2004 MLB season in review

13 12 2015

There were some big offseason move before the 2004 season.  The AL East continued an arms race.  In November, the Diamondbacks sent pitcher Curt Schilling to Boston in an effort to go younger.  Boston also went hard after Alex Rodriguez, offering to send Nomar Garciaparra, Manny Ramirez and Jon Lester (then a prospect) in a 3-way deal that would net them A-Rod, Magglio Ordonez and Brandon McCarthy.  It looked like A-Rod and Jeter would increase a positional rivalry from within the biggest organizational rivalry in baseball.  They actually came to terms on the trade, with Rodriguez willing to take a significant paycut.  But the MLBPA nixed the deal and the trade was dead.

2004 Topps Kings of NY

Naturally, in stepped the Yankees.  ALCS hero Aaron Boone blew out his knee in January, and the Yankees were in immediate need of a third baseman.  Rodriguez was willing to move over to third base, and by mid-February, the Rangers had traded him to the Bronx for Alfonso Soriano.  Instead of a rivalry, A-Rod and Jeter were now playing on the same side of the same infield.  It would certainly make for an interesting AL East race, and, ultimately, a really interesting ALCS.  In slightly less publicized news, the Yankees also added Gary Sheffield to the mix to create a roster of some of the era’s best players.

The other big free agency news involved the NL Central.  After 9 seasons and 149 wins, Andy Pettitte left the Yankees to be closer to where he grew up.  Soon after that, his friend Roger Clemens was talked out of retirement, joining him in Houston when he signed a one-year deal in January.  This meant the 2 best pitchers of our time moved to pitch against my Reds – as Greg Maddux also joined the division.  He left the Braves after 11 years to sign back with his original team, the Chicago Cubs.

There were two new ballparks in 2003.  A month after Veterans Stadium had been demolished, the Phillies opened up Citizens Bank Park.  Again, my Cincinnati Reds were the opening opponent (counting their own stadium, they played in 4 openers in the early 2000’s – Milwaukee, Pittsburgh, Cincy and Philly).  Randy Wolf threw the first pitch to D’Angelo Jimenez, who got the park’s first hit, a double, in that at bat.  Jimenez came around to score on a wild pitch, but Bobby Abreu came back in the bottom of the inning to tie the score with the park’s first home run.  The Reds won the game, 4-1, behind starter Paul Wilson.  The Phillies themselves were a promising young team – they won 86 games behind stellar seasons from Jim Thome (42 homers), Abreu (105 RBI), and Pat Burrell.  And though they didn’t make the playoffs, they also had a trio of youngsters in Jimmy Rollins, Chase Utley and Ryan Howard who played in the majors for the first time.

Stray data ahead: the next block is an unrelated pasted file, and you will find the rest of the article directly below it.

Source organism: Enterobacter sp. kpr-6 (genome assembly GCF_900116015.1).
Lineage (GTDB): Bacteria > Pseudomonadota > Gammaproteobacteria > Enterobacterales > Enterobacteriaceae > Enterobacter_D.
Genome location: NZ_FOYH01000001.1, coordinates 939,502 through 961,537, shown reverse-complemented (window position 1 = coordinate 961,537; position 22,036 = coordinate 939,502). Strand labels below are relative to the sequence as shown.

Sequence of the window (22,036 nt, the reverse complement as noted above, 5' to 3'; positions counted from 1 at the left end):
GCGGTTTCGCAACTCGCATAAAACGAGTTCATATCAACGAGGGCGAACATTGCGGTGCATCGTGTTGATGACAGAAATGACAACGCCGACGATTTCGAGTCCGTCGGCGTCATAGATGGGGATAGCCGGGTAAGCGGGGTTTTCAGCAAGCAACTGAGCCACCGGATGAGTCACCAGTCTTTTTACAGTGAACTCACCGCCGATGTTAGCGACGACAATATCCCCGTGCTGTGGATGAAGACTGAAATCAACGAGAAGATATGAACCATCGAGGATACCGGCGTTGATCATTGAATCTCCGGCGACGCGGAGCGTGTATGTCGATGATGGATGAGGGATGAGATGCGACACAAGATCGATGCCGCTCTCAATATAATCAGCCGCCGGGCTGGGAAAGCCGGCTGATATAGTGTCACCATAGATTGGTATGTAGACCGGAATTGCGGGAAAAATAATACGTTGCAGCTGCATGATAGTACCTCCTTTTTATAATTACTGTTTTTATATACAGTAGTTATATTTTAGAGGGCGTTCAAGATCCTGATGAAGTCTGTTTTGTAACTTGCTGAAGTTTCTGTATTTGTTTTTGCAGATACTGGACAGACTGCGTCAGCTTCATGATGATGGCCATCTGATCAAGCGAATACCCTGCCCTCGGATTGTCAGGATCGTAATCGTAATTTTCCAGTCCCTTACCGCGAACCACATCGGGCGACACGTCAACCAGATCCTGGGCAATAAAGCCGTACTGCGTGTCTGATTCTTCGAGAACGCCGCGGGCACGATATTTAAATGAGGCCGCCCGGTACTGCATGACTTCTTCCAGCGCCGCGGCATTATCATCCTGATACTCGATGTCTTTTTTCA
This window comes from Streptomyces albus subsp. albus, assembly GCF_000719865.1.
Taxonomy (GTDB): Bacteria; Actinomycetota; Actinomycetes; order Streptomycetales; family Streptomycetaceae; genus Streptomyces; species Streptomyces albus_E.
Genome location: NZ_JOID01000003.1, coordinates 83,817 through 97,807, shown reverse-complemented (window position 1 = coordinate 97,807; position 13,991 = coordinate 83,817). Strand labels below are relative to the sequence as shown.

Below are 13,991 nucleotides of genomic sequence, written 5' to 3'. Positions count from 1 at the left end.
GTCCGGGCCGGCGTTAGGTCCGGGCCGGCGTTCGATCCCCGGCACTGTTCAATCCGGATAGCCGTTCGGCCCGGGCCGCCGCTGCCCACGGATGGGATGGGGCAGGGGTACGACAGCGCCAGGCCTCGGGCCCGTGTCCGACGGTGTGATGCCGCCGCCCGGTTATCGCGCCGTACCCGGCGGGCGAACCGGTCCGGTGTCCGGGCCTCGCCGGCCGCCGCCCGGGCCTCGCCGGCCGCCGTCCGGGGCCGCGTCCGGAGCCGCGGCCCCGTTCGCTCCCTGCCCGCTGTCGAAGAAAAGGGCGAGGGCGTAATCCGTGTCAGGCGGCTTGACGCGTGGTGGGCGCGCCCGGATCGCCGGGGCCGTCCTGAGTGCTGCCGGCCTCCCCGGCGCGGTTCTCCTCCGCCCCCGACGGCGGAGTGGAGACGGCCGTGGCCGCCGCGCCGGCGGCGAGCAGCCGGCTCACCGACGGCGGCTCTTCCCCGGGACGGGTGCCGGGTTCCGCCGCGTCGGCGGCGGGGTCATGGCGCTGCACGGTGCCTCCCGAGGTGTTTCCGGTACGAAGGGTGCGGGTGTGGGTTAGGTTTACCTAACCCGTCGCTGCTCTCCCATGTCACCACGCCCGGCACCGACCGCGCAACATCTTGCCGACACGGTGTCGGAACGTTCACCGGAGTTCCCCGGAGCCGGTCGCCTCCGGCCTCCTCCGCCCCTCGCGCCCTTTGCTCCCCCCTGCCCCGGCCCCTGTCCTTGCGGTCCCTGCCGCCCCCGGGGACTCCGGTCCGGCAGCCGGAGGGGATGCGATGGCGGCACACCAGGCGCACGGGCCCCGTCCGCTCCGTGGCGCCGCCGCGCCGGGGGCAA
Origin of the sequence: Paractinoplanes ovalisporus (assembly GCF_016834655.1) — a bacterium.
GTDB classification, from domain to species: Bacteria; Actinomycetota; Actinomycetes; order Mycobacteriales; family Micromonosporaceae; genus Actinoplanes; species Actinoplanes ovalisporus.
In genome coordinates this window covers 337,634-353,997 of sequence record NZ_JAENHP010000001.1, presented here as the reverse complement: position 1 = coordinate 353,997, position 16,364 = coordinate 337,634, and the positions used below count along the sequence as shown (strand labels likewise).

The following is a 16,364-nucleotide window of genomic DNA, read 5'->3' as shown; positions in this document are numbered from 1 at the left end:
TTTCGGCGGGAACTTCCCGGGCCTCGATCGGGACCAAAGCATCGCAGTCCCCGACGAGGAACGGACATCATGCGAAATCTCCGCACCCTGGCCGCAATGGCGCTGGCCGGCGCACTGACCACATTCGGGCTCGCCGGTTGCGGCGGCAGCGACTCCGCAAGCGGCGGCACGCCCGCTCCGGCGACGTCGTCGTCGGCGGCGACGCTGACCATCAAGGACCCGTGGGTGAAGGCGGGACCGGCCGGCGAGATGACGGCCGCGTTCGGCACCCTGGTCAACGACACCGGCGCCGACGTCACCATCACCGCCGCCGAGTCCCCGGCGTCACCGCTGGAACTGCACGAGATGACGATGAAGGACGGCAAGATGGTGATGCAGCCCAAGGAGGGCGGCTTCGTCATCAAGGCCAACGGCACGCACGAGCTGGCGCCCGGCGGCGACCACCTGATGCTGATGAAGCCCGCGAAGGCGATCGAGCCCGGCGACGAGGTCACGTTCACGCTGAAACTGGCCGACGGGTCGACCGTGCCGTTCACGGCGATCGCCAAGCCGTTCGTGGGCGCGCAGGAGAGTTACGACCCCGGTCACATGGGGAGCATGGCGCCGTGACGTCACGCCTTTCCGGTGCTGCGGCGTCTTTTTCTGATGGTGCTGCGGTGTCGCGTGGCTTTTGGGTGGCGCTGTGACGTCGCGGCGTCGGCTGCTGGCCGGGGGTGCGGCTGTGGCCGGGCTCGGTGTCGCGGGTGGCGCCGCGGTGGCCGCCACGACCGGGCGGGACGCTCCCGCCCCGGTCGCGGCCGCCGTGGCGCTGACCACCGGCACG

Citizens Bank Park outside

The other park was Petco Park, which opened in the Gaslamp District of downtown San Diego.  The first baseball game there was actually played on March 11th, when Tony Gwynn’s San Diego State team beat Houston in the largest attended game in collegiate history.  The first MLB game was April 8th.  David Wells threw the first pitch, and got Ray Durham to fly out to center.  Brian Giles got the first hit, a single in the bottom of the first inning, and Kahlil Green scored the first run in the bottom of the 3rd.  The Padres ended up winning the game, 4-3 in 10 innings.  Like the Phillies, the Padres opened their new park with a promising season, but didn’t make the playoffs.  They won 87 games behind solid pitching in the new cavernous home park.

Entrance Petco 72904

The Olympics were back in 2004, though there was some controversy as the United States didn’t qualify.  They were the defending gold medalists, but lost a qualifier to Mexico that kept them out of the 8-team field.  Greece got an automatic bid as the host nation, meaning there were 3 European teams (including Italy and the Netherlands) compared to just 2 American teams (Cuba & Canada).  Cuba defeated Australia in the Gold Medal final.  Future MLB players of note who participated included

  • Wei-Yin Chen (Chinese Taipei)
  • Nick Markakis (Greece)
  • Kosuke Fukudome (Japan)
  • Hiroki Kuroda (Japan)
  • Daisuke Matsuzaka (Japan)
  • Koji Uehara (Japan)

2004 Olympics Greece

The St. Louis Cardinals were the class of the National League.  They lost their first 2 games, then lost only 55 more games en route to a Major League best 105 wins.  Albert Pujols showed himself as the best player in baseball not named Barry Bonds.  He followed up his 2003 batting title with a .331 batting average, 43 homers, 133 runs and 123 RBI.  Jim Edmonds (42 HR, 111 RBI), Scott Rolen (34, 124).  The pitching staff had 4 15-game winners, including a pleasant surprise from Chris Carpenter.  Carpenter came back from a career-threatening torn labrum to go 15-5.